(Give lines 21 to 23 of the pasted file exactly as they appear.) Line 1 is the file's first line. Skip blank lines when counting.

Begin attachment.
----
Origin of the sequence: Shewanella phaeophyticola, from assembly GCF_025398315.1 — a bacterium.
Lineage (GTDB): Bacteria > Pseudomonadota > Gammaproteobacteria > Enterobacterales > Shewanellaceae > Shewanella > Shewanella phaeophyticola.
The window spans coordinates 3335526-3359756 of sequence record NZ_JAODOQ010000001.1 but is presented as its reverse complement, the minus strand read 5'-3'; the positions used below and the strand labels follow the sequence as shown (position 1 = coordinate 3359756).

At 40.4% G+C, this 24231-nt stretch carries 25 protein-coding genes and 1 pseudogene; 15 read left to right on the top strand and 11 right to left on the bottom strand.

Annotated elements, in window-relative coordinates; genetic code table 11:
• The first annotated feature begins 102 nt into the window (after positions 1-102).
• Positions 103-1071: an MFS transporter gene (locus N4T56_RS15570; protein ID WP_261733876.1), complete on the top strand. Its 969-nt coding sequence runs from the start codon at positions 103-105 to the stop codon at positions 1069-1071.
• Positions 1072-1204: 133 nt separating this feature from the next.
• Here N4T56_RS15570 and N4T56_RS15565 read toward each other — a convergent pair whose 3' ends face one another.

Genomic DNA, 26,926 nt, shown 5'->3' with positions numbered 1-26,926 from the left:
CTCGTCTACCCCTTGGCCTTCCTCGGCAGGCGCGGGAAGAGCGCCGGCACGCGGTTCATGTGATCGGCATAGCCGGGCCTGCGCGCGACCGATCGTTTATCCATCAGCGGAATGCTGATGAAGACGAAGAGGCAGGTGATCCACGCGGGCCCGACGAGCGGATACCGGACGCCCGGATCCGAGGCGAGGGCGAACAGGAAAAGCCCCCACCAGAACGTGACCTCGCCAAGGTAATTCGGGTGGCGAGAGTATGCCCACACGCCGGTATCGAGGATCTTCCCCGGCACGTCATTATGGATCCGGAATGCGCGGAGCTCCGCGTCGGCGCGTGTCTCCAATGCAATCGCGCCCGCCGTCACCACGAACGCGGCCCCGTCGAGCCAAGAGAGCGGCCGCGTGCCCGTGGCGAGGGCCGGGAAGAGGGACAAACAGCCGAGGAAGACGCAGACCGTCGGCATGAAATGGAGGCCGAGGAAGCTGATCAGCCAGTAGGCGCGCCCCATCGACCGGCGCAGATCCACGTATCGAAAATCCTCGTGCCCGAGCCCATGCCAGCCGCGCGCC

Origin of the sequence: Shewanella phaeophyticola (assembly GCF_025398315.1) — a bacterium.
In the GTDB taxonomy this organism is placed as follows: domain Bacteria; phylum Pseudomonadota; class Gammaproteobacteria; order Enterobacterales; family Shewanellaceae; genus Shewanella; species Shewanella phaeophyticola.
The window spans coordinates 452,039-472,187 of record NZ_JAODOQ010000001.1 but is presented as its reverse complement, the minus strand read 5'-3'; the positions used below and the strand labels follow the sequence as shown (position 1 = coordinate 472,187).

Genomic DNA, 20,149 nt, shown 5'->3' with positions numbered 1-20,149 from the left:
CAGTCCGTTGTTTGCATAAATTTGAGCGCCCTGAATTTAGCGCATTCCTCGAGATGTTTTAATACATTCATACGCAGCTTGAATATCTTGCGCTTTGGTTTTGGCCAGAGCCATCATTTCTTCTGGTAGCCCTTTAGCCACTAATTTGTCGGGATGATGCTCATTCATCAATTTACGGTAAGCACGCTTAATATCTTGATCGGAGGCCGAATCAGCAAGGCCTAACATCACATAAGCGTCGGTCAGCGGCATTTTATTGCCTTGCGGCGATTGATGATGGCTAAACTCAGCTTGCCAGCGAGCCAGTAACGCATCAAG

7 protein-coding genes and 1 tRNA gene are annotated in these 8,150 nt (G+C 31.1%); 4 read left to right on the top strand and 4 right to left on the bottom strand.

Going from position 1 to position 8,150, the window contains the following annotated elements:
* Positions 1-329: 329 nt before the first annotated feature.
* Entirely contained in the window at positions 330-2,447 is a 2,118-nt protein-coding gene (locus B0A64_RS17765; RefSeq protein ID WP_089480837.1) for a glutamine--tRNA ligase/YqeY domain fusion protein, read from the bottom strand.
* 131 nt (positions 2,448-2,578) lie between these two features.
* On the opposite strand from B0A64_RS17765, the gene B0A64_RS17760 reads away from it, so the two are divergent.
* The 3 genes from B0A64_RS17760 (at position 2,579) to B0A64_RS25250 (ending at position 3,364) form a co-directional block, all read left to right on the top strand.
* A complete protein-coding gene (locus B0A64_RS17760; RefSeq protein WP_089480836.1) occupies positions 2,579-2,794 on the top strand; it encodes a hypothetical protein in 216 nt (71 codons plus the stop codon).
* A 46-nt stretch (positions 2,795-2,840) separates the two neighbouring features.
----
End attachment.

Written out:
* 131 nt (positions 2,448-2,578) lie between these two features.
* On the opposite strand from B0A64_RS17765, the gene B0A64_RS17760 reads away from it, so the two are divergent.
* The 3 genes from B0A64_RS17760 (at position 2,579) to B0A64_RS25250 (ending at position 3,364) form a co-directional block, all read left to right on the top strand.